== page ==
ArticleVersusBrave vs Google Chrome: features, privacy and performance

Brave vs Google Chrome: features, privacy and performance

Brave is a free, open-source web browser that puts privacy, security, and speed at the top of its priorities. It was made by Brave Software and is based on Chromium, the same open-source project that runs Google Chrome. Brave comes with built-in protection against ads and trackers, so users can browse in private by default. It also has features like automatic HTTPS upgrades and protection against different online threats. Brave browser wants to give users more control over their data and make it harder to track them online while keeping browsing speeds fast.

Google Chrome is a well-known web browser that Google made. It is known for how fast it is, how well it works, and how many features it has. Chrome has a clean, easy-to-use interface, a powerful engine for rendering pages, and a lot of ways to customize it with add-ons. It makes browsing easy with features like automatic translation, built-in Google search, and synchronization of bookmarks and settings across devices. Chrome is one of the most popular browsers in the world because it has a large market share and works with many different operating systems.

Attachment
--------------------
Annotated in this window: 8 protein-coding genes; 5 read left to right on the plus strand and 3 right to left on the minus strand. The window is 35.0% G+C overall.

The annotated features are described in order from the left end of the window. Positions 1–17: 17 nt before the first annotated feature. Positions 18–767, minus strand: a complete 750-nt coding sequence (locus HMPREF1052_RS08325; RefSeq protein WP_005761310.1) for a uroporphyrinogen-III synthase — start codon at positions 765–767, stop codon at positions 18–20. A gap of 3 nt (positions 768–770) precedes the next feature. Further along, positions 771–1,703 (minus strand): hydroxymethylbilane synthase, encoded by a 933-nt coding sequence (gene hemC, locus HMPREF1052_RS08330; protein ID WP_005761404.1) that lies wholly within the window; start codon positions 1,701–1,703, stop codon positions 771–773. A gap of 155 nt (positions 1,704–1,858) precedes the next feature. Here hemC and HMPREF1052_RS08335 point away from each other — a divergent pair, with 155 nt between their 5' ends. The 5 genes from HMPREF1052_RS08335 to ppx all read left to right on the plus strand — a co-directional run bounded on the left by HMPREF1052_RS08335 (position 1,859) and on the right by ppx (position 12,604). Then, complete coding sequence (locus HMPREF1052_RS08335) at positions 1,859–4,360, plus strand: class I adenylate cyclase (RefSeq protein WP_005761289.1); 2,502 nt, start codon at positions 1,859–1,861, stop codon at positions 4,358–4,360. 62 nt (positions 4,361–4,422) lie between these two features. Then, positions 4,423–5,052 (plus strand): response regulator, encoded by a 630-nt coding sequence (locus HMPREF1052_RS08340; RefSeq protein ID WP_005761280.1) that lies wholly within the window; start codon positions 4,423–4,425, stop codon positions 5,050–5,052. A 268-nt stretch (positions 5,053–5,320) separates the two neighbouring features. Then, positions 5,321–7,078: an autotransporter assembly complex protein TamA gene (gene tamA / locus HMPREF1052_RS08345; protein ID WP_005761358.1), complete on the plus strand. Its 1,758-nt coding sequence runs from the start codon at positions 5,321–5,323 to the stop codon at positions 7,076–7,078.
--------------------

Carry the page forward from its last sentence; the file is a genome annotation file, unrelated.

Brave vs Google Chrome Comparison Table

FeatureBraveGoogle Chrome
PrivacyBlocks ads and trackers by defaultLimited privacy features, relies on extensions
Ad BlockingBuilt-in ad blockerRelies on third-party ad blockers
Tracker BlockingBuilt-in tracker blockerLimited tracker blocking
HTTPS UpgradesAutomatic HTTPS upgradesAutomatic HTTPS upgrades
SpeedGenerally fast performanceGenerally fast performance
ExtensionsSupports Chrome extensionsWide range of Chrome extensions available
SyncingSyncs across devices (bookmarks, etc.)Syncs across devices (bookmarks, etc.)
CustomizabilityLimited customization optionsExtensive customization options
Resource UsageGenerally lower resource usageCan be resource-intensive, especially with tabs
Developer ToolsSimilar developer tools to ChromeExtensive developer tools
Cross-platform SupportAvailable for Windows, macOS, LinuxAvailable for Windows, macOS, Linux, Android, iOS